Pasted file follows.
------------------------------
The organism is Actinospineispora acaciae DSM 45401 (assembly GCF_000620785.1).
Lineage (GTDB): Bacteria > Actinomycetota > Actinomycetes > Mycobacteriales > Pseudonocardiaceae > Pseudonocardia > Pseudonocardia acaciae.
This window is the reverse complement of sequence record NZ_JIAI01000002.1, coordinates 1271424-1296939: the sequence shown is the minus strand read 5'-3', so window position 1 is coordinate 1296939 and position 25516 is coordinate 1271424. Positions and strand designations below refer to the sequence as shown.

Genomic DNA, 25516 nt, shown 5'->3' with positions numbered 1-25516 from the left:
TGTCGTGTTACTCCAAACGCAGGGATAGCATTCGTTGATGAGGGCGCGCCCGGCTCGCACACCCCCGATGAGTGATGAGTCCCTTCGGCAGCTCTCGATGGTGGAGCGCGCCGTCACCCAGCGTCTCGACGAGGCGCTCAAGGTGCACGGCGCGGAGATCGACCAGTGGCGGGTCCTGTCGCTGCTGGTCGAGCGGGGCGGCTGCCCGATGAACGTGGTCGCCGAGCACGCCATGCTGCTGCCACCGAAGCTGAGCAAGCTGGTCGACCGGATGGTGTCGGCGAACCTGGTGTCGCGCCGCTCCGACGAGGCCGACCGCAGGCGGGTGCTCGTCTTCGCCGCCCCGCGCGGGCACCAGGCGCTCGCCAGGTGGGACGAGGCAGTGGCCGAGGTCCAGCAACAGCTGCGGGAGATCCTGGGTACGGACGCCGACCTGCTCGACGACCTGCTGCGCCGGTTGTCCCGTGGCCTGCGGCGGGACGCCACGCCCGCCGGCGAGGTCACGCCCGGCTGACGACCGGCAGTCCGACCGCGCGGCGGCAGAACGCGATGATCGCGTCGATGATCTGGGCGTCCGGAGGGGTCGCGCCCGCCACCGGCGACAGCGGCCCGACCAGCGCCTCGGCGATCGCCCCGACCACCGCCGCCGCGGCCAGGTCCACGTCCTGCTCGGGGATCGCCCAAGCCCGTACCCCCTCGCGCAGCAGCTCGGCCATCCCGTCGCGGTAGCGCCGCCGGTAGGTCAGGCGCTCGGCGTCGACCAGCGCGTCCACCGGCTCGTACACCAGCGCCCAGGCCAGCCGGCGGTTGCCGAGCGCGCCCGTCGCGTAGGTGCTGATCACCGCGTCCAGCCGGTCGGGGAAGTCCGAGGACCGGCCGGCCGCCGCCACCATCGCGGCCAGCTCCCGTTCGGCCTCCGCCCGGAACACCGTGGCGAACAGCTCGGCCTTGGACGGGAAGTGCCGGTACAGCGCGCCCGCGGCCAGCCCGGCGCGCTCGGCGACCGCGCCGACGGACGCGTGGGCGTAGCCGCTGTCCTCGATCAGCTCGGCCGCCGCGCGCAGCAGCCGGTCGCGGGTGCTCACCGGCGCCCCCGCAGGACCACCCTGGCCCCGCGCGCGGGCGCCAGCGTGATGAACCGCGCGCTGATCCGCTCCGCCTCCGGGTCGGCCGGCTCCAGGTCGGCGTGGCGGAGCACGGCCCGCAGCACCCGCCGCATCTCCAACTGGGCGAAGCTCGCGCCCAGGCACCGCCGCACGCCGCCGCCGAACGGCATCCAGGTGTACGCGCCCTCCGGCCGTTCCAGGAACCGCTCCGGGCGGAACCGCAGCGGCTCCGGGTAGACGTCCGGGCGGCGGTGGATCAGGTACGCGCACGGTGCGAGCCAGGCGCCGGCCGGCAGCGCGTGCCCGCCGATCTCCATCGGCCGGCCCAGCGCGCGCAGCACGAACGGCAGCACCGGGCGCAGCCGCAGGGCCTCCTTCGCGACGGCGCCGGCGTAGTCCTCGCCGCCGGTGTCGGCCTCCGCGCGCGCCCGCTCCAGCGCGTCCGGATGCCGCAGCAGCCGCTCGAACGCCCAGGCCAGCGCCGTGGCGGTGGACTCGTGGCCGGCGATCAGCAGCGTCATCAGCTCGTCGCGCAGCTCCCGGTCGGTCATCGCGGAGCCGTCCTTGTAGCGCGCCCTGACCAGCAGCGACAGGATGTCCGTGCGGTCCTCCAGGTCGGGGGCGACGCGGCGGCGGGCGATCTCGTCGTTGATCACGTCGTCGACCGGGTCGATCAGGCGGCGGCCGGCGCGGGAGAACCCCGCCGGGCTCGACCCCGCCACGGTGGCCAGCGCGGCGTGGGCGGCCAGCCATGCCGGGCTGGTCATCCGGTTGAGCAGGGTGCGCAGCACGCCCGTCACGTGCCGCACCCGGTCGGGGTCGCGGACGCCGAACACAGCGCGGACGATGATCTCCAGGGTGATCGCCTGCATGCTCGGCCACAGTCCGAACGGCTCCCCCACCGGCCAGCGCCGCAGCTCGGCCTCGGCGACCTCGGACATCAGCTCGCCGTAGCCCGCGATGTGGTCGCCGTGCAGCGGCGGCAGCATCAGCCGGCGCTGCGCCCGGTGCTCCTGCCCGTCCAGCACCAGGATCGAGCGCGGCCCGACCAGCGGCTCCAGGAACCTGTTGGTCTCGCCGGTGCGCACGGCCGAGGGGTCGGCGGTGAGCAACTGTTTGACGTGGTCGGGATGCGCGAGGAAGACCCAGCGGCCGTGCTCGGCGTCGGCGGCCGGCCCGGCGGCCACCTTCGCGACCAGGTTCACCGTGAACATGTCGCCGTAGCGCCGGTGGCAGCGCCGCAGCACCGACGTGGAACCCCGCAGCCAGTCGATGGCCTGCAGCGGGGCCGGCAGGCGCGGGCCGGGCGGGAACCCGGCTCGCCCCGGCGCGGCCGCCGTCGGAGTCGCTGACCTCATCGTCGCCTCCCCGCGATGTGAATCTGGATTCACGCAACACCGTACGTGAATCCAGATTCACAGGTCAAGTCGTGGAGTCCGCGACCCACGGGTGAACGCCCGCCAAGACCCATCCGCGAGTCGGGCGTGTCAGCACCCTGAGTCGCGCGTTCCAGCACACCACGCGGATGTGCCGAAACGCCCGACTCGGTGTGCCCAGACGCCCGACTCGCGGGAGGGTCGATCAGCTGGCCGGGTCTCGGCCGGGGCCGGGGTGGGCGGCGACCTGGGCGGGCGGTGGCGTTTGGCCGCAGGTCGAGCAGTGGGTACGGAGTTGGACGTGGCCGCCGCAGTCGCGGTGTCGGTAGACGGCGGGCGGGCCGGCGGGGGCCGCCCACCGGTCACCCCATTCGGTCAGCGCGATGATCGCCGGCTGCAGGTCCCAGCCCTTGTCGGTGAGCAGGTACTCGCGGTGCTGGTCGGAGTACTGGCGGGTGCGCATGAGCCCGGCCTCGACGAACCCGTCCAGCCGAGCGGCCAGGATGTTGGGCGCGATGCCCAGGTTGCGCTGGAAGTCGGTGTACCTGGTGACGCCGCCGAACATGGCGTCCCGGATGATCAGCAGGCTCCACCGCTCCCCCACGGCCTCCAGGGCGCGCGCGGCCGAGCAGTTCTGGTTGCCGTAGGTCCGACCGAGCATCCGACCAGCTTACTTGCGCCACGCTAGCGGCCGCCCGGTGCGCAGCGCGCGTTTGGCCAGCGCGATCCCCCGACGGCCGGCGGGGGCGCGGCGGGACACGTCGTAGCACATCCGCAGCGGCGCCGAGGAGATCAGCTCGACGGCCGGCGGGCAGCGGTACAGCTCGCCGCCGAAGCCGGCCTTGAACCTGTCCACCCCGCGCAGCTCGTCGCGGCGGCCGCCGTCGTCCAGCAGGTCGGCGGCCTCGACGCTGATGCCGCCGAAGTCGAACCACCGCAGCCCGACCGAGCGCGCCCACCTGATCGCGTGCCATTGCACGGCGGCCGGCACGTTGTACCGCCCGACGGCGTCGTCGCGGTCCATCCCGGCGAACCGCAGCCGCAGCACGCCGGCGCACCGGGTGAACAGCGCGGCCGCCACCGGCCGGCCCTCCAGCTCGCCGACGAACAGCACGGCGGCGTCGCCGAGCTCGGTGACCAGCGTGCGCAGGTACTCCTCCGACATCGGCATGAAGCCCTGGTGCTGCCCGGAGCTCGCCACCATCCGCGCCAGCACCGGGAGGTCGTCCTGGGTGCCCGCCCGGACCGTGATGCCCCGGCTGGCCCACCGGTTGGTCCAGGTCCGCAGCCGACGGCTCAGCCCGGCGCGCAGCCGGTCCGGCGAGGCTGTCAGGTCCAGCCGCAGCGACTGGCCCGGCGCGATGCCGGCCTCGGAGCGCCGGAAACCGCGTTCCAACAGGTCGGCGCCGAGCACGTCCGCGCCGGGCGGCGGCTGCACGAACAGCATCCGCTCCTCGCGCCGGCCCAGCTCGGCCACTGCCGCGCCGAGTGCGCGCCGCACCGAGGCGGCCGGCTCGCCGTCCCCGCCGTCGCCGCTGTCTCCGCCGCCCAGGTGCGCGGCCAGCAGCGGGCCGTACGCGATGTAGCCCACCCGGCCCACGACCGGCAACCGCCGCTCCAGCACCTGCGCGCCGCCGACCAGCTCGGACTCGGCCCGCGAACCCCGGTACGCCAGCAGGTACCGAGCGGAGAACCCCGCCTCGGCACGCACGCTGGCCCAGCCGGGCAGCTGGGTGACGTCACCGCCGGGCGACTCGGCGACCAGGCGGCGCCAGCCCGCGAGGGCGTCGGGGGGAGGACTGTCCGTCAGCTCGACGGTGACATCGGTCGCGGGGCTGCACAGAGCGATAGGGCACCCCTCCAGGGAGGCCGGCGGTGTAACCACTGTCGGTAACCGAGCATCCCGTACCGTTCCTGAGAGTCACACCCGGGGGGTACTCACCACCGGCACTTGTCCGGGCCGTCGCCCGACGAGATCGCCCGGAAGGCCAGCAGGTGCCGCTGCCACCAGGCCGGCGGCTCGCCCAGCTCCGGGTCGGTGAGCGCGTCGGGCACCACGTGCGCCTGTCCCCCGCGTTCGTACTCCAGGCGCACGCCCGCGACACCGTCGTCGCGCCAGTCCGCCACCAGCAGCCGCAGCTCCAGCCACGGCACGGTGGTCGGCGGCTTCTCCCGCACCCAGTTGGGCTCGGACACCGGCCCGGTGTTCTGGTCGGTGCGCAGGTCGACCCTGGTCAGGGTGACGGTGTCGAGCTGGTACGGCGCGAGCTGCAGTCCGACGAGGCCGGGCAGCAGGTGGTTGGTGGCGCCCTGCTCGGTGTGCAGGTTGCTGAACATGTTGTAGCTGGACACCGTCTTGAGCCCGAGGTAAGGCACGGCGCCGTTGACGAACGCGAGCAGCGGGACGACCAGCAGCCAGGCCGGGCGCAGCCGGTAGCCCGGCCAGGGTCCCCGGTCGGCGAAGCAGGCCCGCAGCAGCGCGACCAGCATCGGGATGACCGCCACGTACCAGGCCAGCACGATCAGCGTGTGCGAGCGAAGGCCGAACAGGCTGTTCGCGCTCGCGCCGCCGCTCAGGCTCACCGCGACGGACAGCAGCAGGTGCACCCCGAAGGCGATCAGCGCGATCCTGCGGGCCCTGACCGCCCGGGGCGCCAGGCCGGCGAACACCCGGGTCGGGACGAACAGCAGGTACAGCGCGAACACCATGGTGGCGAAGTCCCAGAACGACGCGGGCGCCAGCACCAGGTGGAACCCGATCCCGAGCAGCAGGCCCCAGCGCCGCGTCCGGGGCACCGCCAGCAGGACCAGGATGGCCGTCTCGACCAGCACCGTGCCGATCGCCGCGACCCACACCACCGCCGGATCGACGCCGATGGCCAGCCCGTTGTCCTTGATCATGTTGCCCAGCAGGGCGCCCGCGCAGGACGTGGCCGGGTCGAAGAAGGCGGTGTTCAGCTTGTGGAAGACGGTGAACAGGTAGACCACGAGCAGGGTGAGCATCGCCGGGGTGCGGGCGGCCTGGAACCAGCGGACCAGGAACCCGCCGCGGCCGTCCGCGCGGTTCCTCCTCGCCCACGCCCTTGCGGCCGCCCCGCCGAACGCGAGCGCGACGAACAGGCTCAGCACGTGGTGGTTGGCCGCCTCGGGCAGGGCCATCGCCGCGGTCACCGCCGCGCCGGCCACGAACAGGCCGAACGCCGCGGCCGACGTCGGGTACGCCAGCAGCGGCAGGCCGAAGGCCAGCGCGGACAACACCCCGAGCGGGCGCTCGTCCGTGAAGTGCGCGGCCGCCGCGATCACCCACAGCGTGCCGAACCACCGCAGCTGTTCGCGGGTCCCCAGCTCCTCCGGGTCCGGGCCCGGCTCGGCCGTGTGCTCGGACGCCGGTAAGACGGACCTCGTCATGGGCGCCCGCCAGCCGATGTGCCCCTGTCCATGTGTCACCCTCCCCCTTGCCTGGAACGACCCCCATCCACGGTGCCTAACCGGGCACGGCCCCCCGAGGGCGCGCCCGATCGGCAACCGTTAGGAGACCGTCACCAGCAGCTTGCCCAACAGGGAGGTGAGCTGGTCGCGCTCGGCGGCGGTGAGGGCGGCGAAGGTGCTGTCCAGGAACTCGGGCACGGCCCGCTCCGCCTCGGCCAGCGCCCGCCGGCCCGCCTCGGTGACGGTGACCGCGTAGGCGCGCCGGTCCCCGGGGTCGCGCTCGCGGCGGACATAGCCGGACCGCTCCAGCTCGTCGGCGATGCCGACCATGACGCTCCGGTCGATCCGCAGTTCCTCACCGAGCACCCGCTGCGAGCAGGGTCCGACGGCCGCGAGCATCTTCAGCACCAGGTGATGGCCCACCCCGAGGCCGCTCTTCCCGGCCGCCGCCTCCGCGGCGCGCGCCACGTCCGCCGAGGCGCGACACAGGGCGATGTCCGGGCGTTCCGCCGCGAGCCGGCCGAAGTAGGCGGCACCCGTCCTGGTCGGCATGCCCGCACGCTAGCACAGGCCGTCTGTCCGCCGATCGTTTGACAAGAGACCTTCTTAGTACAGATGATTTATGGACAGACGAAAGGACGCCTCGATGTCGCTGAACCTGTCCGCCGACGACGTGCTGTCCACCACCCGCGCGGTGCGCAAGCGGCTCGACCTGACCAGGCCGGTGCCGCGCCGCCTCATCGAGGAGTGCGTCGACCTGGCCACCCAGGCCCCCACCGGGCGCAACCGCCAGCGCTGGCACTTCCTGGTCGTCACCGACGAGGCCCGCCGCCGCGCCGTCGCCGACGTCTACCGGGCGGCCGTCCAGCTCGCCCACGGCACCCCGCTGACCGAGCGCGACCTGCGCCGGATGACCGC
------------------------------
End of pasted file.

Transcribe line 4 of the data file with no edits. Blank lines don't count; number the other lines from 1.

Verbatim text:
Genomic DNA, 25516 nt, shown 5'->3' with positions numbered 1-25516 from the left: